Topics: College of Communication Information and Media, Student Affairs

April 25, 2007

Johnathan Karch
<b>Ball State senior Johnathan Karch has volunteered nearly 500 hours of his time to help area students and to collect food for the needy. </b>
Volunteering in the community takes time, effort and compassion. But even with the pressures of college life, students at Ball State are working hard as volunteers to bridge the gap between community and campus.

Johnathan Karch, a senior majoring in public relations and minoring in communication studies, recently received Ball State's Distinguished Service Award for Outstanding Community Service by exemplifying exceptional commitment to volunteering throughout his college career.

"Through my whole life, I have never asked for anything for helping people out," Karch said. "The only thing I have ever wanted was a smile and a thank you from those I help. Having Ball State recognize me with this award is the highest honor I could ever receive from Ball State, next to a diploma."

Through Student Voluntary Services (SVS), more than 2,000 Ball State students participate annually in at least 100 local services agencies. By working within the community, participants build both leadership and interpersonal skills.

Karch was nominated for the award after working as a program coordinator for SVS and volunteering nearly 500 hours during his college years. As a young boy, he became involved in service after working at a soup kitchen for many years with his father and brothers.

He is now especially involved with the Community Alliance to Promote Education, Motivate Our Minds and Lend a Hand Day.

"I work for these projects because they help children or the elderly," Karch said. "I enjoy helping those who have a hard time helping themselves."

Helen Stephenson, the office coordinator for Student Life and SVS, has known Karch for four years and has been impressed with his volunteer spirit.

"I have always found him to bring a positive and enthusiastic attitude when he enters the office, which often spills over to his volunteers, making for a more successful experience on every level," Stephenson said. "Johnny is one of the first ones to volunteer and assist when needed, and you can always count on him to follow through with any projects he undertakes."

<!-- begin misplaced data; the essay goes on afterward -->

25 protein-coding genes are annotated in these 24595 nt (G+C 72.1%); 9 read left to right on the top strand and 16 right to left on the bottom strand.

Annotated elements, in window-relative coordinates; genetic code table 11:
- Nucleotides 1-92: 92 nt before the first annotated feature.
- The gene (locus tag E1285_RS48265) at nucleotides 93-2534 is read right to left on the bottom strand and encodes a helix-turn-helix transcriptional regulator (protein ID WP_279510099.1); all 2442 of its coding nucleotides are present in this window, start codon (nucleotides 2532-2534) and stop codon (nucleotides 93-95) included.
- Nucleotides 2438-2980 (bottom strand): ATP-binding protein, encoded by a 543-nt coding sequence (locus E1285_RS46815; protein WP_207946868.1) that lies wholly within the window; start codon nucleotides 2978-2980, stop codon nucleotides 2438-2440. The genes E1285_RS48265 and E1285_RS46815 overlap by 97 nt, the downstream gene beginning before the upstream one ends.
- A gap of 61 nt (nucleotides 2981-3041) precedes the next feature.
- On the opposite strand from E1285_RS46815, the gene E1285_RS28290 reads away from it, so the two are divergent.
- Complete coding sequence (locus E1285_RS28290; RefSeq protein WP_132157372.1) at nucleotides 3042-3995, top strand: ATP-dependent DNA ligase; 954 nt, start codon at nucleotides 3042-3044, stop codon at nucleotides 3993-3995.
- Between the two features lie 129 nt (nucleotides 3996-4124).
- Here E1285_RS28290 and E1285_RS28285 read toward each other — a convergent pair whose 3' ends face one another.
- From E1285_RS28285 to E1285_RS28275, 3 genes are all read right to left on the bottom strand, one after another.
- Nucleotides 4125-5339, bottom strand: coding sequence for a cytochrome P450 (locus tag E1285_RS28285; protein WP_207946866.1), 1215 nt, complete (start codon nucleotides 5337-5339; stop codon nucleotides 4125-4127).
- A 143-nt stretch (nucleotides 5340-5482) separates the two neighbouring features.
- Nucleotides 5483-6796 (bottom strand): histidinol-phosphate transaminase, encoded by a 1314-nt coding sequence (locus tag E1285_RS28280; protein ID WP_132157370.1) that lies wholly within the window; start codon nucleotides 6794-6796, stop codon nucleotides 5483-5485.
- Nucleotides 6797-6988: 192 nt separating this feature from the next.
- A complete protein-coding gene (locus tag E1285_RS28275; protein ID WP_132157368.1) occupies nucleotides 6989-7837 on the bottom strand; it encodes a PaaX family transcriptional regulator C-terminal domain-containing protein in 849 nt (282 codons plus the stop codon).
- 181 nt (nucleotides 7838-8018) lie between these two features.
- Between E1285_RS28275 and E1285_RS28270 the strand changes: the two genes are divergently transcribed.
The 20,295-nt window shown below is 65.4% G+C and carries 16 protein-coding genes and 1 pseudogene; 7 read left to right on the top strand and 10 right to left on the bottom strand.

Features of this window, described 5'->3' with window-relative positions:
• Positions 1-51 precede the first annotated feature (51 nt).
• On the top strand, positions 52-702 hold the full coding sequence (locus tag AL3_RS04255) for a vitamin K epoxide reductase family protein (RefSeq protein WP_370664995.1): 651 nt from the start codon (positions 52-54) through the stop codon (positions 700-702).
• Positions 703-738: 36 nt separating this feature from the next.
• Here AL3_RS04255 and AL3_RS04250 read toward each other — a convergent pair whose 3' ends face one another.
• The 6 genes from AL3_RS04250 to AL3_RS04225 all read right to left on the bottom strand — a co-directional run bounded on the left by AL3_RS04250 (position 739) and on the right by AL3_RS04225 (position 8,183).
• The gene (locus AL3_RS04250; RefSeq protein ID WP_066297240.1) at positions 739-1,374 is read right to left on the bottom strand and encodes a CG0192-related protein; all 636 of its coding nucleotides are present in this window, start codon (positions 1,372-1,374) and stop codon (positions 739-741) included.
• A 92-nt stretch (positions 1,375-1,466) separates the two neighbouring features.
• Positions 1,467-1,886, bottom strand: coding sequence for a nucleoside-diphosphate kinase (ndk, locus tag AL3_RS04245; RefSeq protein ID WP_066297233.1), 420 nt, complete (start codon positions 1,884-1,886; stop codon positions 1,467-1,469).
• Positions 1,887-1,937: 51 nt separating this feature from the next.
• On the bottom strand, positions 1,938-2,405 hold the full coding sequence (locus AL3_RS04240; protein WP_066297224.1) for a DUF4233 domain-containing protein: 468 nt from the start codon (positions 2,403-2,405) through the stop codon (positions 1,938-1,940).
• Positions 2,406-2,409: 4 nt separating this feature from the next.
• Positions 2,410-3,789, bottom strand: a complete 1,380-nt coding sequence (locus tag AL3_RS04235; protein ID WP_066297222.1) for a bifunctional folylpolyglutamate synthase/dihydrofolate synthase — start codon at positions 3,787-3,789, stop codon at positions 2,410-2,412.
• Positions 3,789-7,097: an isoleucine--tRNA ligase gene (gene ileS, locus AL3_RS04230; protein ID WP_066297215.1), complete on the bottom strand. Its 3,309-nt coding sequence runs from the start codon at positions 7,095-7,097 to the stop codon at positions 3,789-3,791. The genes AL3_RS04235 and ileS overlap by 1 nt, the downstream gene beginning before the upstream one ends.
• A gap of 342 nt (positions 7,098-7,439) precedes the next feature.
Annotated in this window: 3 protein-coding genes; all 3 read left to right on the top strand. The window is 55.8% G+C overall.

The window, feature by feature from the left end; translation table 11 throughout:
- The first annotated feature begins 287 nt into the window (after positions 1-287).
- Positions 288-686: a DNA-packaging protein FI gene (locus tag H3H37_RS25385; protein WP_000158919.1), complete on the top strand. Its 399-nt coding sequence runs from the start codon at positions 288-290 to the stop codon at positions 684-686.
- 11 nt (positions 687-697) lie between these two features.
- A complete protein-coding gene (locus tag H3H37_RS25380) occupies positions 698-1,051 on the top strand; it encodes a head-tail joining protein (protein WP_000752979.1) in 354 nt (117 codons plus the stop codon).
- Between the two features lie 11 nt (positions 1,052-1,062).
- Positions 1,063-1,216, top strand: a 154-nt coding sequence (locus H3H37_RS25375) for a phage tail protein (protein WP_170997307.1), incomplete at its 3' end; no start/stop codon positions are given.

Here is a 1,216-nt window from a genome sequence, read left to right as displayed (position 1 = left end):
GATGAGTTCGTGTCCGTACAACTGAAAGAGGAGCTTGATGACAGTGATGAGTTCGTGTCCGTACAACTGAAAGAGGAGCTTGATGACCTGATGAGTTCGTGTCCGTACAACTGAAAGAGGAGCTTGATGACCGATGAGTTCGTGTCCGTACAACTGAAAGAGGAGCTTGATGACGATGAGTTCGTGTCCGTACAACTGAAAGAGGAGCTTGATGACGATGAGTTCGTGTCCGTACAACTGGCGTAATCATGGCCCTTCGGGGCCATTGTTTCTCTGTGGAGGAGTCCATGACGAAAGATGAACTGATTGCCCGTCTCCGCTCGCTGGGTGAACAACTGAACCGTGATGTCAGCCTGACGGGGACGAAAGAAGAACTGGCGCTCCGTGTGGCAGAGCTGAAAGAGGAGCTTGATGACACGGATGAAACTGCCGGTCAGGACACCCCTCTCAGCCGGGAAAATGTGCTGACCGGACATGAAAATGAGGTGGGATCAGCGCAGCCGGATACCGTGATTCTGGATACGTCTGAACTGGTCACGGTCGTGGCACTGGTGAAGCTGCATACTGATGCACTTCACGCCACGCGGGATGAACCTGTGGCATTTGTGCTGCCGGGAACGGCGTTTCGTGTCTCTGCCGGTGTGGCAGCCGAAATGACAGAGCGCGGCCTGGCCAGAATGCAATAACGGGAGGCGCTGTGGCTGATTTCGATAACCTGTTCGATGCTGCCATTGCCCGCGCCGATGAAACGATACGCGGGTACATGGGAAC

As for Karch, he hopes Ball State students' commitment to community service in Muncie will continue to grow.

"If we can show students that there are ways to help those in the neighborhoods next to them, the commitment would grow substantially," Karch said. "If students could expand their boundaries past Ball State's campus, they could see a city that they can participate in and change. By accepting that Muncie is as much their responsibility as it is of local residents, students can make changes so that everyone can enjoy the beauty this city has to offer."

Because of students such as Karch, Ball State was named to the inaugural President's Higher Education Community Service Honor Roll, which recognized college students, faculty and staff for building a culture of community service and civic engagement.

The award was presented by the Corporation for National and Community Service, the U.S. Department of Education, the U.S. Department of Housing and Urban Development, USA Freedom Corps and the President's Council on Service and Civic Participation.

In addition to the awards, the Corporation for National and Community Service released its annual report about volunteerism among the nation's college students. In 2005, the volunteer efforts of Indiana's college students ranked 13th nationally, while the state's general adult population ranked 29th, according to the report.

Also in 2005, the volunteer rate among college students was 30.2 percent, compared to 28.8 percent for the general adult population nationally, according to the corporation's report.

By Jennifer Strempka